(5 points) A constant cost industry is one in which the LRMC for the industry is constant. An increasing cost industry is one in which the LRMC for the industry is increasing. Which is more likely to be a constant cost industry: bagel restaurants or cranberry production? Explain. What does this imply about the slopes of the long-run supply curves in these industries?
In this article, the bagel industry closely resembles a constant cost industry. A constant cost industry is a perfectly competitive industry that gives a horizontal long run industry supply curve. The slope for this supply curve is infinity. The expansion of the industry causes no change in the production cost. The entry of new firms, driven by an increase in demand doesn’t affect the long run average cost curve which can be seen in the article and will be discussed later on. As a result, the minimum efficient scale does not change. This means that the marginal cost of producing another bagel is equal the average cost of producing that bagel. The primary reason for a constant cost industry is that the increase in demand has little impact on the production cost as new firms can easily enter the market and obtain resources at constant prices.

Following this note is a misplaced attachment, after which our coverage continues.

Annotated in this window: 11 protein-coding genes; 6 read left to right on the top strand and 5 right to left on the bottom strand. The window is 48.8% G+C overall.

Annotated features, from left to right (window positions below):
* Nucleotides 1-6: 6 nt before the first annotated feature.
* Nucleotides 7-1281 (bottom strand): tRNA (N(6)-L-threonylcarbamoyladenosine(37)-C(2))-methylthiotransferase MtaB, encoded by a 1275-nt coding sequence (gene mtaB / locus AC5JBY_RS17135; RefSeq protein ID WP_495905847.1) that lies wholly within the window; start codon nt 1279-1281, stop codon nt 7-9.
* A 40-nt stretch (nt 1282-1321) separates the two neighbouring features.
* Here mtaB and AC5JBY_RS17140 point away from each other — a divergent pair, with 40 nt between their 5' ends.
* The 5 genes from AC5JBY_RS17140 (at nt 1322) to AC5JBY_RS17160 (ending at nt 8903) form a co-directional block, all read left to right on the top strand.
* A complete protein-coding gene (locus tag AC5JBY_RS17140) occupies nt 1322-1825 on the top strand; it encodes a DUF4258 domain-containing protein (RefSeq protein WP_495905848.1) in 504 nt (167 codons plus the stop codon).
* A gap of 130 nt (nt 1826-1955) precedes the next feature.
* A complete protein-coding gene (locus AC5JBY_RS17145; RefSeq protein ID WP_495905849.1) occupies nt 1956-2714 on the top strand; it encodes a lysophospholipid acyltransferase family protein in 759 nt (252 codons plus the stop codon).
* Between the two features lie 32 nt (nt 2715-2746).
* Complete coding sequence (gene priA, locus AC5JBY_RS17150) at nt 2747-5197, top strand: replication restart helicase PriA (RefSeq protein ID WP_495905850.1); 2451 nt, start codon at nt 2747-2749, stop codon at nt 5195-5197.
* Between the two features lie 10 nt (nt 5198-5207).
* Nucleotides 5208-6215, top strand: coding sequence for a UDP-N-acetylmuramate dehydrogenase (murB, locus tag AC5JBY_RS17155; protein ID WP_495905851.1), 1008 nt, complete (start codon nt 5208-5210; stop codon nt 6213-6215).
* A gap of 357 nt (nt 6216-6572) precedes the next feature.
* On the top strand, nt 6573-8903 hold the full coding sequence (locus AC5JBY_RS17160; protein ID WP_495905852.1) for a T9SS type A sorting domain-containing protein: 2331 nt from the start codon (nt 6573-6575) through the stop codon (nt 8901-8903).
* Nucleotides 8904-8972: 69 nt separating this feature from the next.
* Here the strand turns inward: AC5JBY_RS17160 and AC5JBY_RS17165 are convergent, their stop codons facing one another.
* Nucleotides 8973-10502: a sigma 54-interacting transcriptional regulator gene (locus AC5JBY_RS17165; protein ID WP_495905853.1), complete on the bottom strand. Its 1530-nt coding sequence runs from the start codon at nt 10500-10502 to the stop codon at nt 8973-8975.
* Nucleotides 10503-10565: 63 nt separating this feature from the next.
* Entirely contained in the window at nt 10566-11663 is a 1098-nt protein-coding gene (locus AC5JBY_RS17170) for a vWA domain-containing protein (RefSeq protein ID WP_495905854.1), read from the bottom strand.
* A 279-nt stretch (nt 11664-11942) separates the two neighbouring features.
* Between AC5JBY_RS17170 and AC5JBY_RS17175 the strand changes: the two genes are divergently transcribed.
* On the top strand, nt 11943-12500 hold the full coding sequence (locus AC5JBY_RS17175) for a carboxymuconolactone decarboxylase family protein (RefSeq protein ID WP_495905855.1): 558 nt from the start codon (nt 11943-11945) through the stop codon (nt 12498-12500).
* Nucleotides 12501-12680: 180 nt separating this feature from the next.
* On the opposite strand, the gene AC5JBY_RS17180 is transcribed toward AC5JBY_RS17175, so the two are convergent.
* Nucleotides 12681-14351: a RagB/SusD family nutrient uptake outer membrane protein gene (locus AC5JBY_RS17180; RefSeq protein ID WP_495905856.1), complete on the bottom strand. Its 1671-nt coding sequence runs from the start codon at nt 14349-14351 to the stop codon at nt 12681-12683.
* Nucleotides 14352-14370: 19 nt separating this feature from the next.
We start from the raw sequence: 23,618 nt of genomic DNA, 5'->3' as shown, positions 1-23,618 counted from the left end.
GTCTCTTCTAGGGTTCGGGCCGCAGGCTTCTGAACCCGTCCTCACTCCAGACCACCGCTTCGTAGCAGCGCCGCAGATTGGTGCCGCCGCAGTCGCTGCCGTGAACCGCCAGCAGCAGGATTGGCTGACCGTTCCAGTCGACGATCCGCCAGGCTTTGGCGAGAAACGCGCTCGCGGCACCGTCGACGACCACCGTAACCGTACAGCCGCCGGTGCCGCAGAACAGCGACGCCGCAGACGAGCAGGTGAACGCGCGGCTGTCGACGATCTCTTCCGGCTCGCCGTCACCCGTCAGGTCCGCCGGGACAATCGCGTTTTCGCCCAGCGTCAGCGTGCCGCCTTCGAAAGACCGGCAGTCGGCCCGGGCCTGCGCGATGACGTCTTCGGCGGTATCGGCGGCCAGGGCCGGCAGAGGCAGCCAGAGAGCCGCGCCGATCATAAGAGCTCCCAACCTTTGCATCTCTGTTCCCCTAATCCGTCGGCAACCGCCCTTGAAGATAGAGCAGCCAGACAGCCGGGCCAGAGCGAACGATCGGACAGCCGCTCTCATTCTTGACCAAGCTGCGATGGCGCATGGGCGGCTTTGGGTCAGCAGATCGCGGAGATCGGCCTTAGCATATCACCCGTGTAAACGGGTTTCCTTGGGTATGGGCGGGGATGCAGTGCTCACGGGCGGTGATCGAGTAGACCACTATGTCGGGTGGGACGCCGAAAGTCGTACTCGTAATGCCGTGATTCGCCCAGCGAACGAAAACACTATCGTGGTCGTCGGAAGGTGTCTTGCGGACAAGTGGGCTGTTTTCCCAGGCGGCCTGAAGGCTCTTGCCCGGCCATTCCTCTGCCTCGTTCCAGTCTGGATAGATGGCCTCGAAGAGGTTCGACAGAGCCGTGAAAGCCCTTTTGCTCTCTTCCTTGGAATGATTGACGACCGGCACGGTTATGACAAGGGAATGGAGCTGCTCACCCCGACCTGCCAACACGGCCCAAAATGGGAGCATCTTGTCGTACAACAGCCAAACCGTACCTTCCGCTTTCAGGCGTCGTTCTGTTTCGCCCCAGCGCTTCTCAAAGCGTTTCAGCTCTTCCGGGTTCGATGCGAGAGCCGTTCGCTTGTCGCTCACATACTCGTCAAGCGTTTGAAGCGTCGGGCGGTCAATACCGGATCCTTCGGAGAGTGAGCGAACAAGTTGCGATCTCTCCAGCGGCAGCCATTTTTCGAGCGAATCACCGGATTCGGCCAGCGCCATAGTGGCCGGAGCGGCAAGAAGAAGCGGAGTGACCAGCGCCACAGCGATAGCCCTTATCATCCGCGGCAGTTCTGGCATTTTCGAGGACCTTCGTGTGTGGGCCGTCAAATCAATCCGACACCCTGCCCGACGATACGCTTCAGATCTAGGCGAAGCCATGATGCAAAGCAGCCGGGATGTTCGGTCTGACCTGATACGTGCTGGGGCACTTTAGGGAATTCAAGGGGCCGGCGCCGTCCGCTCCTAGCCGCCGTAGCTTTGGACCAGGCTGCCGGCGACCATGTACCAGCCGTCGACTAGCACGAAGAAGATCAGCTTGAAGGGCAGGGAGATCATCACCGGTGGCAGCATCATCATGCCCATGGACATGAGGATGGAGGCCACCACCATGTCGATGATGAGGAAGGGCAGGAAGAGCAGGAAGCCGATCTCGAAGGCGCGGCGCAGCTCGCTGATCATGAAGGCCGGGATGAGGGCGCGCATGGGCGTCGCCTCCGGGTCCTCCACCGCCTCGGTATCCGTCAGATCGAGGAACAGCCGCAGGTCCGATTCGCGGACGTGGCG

The bagel industry featured in the article shows a lot of similarities on who a constant cost industry work. First, the demand for bagel went up shifting the demand curve to the right. As a result, the prices and quantity sold went up as well. In the article, this happened around 1994-1996, the boom years of bagel, wherein sales were going up by 30% per year and economic profit was high. Then as expected, the boom in the bagel industry would prompt competition to set in as Bruegger’s Corp, Manhattan Bagel and other companies came into the picture since there is not much barrier to enter the bagel market. This would also make the supply curve shift to the right. The important thing here is how far the supply shifts to the right as more competition eats up...
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